By Michelle Dunn
AS SOON as the weather cools in November, I know that the time is approaching to say goodbye to the pigs. This time is always tinged with sadness for us and for a week or two before the unhappy event a certain gloom pervades the smallholding.
This is not echoed among the chickens, however. They absolutely love slaughter week. We butcher and process the carcasses ourselves on the smallholding and do a lot of the work in the open barn to keep the meat cool. The chickens are well aware of this routine and start clustering around as soon as they see the sides of pork being carried out.
For anyone still under the illusion that chickens are happy vegetarians, I’m afraid I have some distressing news for you. Chickens are omnivores and they adore raw meat. In fact, they will actually stalk, catch and kill mice, voles and frogs if they get the opportunity. They will try any fresh meat, with one exception — I have never known my chickens to eat dead birds. And it isn’t just chickens. This summer a sparrowhawk dropped a freshly killed juvenile pigeon in our chicken pen and not one of the chickens would touch it. Equally, when I have opened the shed in the morning and found one of the birds has succumbed to old age, there is never a mark on it. My chickens are not cannibals.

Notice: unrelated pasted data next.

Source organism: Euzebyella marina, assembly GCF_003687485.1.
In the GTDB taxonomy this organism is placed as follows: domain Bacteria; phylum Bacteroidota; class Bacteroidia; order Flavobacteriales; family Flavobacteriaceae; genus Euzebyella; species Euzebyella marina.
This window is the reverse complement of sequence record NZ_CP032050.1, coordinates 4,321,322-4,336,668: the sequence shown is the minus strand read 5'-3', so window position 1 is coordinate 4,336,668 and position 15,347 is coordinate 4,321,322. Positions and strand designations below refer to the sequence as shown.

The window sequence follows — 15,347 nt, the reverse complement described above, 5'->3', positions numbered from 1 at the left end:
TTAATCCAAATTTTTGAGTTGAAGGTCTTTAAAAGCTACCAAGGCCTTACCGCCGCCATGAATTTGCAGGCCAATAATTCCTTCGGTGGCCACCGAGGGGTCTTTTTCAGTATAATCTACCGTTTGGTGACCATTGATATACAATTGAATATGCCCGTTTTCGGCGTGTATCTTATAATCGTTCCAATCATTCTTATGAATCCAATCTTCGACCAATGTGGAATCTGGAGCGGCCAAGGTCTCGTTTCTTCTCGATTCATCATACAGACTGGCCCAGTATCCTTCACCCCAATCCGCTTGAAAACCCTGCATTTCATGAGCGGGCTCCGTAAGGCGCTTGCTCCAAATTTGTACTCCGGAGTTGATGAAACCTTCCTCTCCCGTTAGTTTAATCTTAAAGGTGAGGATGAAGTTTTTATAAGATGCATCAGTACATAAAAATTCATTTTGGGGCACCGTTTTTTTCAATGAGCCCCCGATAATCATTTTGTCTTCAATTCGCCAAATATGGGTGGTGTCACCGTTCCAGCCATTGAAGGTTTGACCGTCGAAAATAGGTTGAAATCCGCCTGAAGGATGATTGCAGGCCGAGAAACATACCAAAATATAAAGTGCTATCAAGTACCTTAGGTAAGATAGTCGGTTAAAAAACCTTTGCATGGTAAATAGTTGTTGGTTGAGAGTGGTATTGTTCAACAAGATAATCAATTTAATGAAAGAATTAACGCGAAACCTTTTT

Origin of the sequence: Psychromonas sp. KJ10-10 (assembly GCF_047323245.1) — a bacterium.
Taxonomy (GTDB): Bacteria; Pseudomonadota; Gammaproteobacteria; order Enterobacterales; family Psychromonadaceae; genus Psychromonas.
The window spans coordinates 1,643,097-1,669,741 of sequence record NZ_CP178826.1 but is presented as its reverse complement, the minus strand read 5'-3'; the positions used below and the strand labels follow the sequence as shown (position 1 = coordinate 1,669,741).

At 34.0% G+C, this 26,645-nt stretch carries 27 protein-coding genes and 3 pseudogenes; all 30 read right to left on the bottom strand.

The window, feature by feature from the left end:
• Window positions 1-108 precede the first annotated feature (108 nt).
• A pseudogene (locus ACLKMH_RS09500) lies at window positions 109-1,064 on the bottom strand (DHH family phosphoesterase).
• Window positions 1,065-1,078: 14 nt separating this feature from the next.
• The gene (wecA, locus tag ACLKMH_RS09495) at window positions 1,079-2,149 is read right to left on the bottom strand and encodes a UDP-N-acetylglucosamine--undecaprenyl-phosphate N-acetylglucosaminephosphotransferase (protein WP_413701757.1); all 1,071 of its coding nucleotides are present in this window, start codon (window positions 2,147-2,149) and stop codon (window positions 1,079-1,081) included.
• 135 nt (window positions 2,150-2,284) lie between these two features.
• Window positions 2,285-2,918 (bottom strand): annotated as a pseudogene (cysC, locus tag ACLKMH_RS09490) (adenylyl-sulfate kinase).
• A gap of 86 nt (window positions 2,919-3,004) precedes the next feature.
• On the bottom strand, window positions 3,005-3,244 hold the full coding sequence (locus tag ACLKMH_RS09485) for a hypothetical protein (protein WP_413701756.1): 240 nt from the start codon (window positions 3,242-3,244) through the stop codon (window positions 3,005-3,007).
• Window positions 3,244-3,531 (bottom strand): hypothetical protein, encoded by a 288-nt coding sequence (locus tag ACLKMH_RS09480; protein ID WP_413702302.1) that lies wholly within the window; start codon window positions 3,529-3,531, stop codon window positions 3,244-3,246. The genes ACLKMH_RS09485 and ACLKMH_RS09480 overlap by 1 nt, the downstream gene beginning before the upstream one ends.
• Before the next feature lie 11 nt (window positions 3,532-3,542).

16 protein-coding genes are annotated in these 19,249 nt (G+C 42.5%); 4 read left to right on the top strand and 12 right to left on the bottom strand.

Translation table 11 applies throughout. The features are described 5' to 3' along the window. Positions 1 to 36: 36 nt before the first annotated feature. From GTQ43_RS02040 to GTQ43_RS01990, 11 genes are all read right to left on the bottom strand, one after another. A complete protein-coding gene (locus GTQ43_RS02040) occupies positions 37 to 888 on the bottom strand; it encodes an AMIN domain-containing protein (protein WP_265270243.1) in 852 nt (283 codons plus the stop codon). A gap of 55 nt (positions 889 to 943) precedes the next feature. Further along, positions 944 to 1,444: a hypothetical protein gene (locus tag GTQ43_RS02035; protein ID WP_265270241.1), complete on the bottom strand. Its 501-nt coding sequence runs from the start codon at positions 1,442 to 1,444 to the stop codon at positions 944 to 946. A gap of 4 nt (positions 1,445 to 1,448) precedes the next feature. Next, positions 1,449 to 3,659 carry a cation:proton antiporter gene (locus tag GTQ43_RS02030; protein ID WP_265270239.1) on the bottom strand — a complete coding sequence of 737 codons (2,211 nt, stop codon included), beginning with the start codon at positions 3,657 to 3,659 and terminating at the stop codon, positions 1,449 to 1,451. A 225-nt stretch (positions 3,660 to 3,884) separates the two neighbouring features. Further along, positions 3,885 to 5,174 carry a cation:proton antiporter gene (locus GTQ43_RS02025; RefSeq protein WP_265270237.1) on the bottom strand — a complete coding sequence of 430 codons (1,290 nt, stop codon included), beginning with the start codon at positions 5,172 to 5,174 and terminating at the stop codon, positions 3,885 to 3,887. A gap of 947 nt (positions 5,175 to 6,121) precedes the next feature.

Cannibalism is not unknown in chickens, however. If you do an internet search on the subject (and if you are remotely squeamish, I would strongly advise against it), there are many documented cases and, indeed, experiments where researchers have tried to find trigger factors for cannibalism. While reported cases usually begin with aggressive feather and vent pecking, which is more common among confined chickens, some backyard flock owners have also reported cases of cannibalism (although these are rarer).
What causes cannibalism in chickens? Boredom, frustration, stress and overcrowding seem to be the key triggers. I have never seen a case of it in my 15 years of keeping chickens, however, presumably because my wide-ranging birds are in no danger of over-crowding, boredom, etc.
Therefore I don’t begrudge them the odd bits they pick up off the floor when we process the pigs. I do worry sometimes, though, when I see them eyeing up my bare toes in their summer sandals....
The chickens scavenging for meat scraps during fleece scraping